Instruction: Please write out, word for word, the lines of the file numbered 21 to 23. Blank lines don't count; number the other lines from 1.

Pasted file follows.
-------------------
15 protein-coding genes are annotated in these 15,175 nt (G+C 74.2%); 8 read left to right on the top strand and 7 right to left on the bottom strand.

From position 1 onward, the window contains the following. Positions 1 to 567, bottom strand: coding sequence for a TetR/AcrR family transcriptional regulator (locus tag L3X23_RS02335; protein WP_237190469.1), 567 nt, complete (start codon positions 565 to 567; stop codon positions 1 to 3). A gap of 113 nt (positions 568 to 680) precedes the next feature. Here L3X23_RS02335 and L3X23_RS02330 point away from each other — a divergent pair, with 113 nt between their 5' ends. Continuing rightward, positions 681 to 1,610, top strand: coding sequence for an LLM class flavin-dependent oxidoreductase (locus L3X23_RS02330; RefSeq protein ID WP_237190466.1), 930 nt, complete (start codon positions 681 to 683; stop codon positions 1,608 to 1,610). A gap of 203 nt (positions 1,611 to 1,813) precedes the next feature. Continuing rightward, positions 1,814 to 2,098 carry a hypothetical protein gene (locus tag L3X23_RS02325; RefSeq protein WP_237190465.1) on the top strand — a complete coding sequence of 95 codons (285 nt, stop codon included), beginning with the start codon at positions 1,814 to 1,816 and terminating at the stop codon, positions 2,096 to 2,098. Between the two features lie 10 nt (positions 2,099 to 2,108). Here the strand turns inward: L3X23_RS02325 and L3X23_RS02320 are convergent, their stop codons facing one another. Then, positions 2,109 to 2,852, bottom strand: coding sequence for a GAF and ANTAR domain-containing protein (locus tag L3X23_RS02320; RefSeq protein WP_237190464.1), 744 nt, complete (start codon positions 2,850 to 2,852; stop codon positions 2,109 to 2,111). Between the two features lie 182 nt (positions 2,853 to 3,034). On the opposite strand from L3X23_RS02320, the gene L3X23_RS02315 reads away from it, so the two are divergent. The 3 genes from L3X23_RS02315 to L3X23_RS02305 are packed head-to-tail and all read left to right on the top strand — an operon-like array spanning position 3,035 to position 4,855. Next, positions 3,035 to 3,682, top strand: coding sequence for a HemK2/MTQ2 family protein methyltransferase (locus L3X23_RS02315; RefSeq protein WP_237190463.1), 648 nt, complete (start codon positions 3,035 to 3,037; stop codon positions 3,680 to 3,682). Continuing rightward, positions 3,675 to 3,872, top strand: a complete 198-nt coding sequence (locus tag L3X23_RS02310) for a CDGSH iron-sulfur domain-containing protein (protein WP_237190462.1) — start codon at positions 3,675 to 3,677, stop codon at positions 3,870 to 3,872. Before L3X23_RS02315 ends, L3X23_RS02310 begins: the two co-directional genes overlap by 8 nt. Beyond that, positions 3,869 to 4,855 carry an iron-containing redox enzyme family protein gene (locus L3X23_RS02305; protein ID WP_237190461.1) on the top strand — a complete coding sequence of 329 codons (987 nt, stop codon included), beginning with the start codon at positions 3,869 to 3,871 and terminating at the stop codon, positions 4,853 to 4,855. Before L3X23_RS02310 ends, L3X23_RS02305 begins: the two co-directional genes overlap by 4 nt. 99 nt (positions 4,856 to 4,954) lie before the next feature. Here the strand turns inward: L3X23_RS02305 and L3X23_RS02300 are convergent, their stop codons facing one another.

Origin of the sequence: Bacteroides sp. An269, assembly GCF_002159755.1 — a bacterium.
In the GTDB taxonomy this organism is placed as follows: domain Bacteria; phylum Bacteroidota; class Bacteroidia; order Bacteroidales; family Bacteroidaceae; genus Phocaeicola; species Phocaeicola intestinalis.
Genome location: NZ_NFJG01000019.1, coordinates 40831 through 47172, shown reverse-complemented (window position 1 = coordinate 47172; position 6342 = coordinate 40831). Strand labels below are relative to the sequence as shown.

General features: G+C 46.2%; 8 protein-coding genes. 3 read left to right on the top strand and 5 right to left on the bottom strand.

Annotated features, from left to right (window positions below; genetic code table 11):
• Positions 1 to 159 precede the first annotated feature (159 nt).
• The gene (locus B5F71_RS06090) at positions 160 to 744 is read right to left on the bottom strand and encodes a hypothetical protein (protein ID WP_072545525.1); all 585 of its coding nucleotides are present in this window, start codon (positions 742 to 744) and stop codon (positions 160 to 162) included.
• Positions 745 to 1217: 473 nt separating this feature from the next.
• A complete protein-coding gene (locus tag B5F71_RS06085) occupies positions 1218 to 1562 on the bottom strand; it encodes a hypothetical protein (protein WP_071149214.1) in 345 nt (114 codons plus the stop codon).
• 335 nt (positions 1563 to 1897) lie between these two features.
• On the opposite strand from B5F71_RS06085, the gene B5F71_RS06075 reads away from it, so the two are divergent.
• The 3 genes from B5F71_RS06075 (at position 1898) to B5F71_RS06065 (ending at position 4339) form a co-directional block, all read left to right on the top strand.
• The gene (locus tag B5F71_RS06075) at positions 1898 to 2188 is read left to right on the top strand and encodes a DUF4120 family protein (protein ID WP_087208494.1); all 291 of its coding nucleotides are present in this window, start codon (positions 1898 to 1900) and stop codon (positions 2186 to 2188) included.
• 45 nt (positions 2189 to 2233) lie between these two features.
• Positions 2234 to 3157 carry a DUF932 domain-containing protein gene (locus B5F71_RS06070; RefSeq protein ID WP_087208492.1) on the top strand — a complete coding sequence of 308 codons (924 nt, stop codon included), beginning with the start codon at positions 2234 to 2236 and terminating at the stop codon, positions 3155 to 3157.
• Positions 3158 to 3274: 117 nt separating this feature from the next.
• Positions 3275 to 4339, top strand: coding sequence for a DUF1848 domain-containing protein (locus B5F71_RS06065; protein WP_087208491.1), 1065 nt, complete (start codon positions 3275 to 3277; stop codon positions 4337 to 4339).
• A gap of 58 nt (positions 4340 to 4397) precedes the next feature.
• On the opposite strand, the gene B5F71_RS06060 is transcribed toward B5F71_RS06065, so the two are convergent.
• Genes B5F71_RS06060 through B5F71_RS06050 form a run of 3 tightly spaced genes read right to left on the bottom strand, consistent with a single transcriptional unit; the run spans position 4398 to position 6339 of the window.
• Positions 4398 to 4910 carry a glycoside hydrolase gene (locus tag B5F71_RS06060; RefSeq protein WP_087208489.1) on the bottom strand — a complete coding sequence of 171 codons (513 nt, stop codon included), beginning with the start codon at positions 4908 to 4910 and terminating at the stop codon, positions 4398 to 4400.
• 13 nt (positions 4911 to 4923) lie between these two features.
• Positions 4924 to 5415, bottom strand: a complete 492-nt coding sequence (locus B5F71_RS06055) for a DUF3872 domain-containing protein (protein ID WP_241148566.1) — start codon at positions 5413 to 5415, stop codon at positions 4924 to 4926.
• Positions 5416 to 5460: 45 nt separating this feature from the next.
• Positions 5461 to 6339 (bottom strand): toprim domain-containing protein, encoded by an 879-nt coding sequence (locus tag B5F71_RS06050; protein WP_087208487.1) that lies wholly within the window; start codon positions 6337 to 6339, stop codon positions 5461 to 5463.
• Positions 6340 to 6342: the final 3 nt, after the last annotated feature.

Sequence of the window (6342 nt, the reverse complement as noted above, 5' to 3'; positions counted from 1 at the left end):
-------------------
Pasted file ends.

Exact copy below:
• On the opposite strand, the gene B5F71_RS06060 is transcribed toward B5F71_RS06065, so the two are convergent.
• Genes B5F71_RS06060 through B5F71_RS06050 form a run of 3 tightly spaced genes read right to left on the bottom strand, consistent with a single transcriptional unit; the run spans position 4398 to position 6339 of the window.
• Positions 4398 to 4910 carry a glycoside hydrolase gene (locus tag B5F71_RS06060; RefSeq protein WP_087208489.1) on the bottom strand — a complete coding sequence of 171 codons (513 nt, stop codon included), beginning with the start codon at positions 4908 to 4910 and terminating at the stop codon, positions 4398 to 4400.